If you work in software development, you’re probably doing code reviews. If not, you may be either in a loosey goosey sort of place that hasn’t caught up to general good practices, or you’re part of a shop full of full stack ninja rockstars who write flawless code in less time than it takes most of us to copy and paste from Stack Overflow.
For the majority of us, code reviews are a standard thing. Why do we do them? Typically:
- Make sure that the code follows standards for formatting, unit test coverage, style, etc.
- Confirm that the code does what it says what it does.
- Ensure that the code also doesn’t do anything unintended and unexpected, such as bringing down your servers or introducing huge performance problems.
- Legal requirements: checking off the boxes that someone other than the person that wrote the code signs off on it doing what the developer said.
I’ve participated in a fair number of code reviews, and for anything other than the most trivial of changes I try to avoid the “rubber stamp” form of CR. For almost any change of significant size for a sufficiently mature codebase there’s going to be some area of discussion. Some better way to do it that the reviewee wasn’t aware of, a better name to make the code more readable, something. Reviewing the code also allows you to think about the bigger questions of “should we be doing this at all?” and “is there a way to do this with less code?”
All of that is to say that the five second “LGTM!” (looks good to me) stamp is something I try to avoid, as well as not something I want when I get reviewed. I want some back and forth, some investment on the part of the reviewer to understand the change and use their different perspective to provide alternatives to my implementation that I may have never considered.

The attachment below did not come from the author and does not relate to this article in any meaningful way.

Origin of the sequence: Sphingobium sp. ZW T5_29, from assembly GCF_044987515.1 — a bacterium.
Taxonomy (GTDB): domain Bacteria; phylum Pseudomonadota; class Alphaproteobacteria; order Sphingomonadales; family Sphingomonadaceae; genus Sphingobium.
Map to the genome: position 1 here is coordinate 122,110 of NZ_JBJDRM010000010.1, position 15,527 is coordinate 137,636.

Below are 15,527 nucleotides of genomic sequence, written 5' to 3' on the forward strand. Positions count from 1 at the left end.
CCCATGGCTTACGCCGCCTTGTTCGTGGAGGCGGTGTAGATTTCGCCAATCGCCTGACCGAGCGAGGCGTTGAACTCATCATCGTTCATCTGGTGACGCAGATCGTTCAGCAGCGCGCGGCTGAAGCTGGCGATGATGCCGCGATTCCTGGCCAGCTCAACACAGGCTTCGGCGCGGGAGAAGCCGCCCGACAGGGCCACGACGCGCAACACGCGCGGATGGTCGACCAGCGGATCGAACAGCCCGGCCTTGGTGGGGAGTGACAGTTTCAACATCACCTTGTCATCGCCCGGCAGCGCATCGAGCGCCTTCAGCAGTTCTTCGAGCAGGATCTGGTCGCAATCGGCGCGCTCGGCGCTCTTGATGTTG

Unfortunately, that takes time. It takes a substantial time investment to read through the code and understand how the changes relate to the requirements. There’s also the context switch from your own work, with its own overhead.
Beyond the time investment, the code review comes at the second worst time during the development process (second only to post-release-to-production). By then, the developer submitting their code for CR is emotionally invested in it. They’ve paid a price in blood, sweat, and tears to push through to get their shiny feature working, and now some other team member’s job is to rain on their parade and point out all the things that are wrong.
And this isn’t easy on the reviewer’s part either. Programming design involves a few important decisions and many small ones. The important ones are hard to change once they’ve been made and the new code is scratching at the door, just ready to burst out into the production environment, with the code reviewer futilely trying to hold the leash. Additionally, do you really want to waste time quibbling over a bunch of small stuff, likely rehashing discussions the developer already had, either internally or with others? It gets extremely tedious and often small stuff starts to get through the cracks during a review as fatigue sets in.
All of that leads me to my conclusion that code reviews, properly done, suck. The review takes place when it’s too late to make any appreciable difference without adding a ton of time to the project.
The better alternative is pair programming (2 people), or mob programming (3+). Some form of collaborative programming where you sit side-by-side throughout the whole process and write code together. This allows you to have multiple eyes and brains working together at the moment the code hits the screen, bringing up points of contention much sooner than the typical end of development CR. This does require a different style of programming than many software engineers are used to, and initially there may be some friction with the “stop, start” slowness that you’ll experience when you first begin, but eventually if you’re working with team members genuinely interested in working smarter then you’ll resolve those differences and get on the same page. Future projects will go quicker as you don’t have to repeat the same debates over and over.
Code reviews provide value, but they do it an a very inefficient and inopportune time. Pairing or mobbing allows you to more evenly distribute the discussion and reap the benefits throughout the development process. Afterwards there should hardly be any need for a review besides a final sanity check.
(image credit: William Gantz)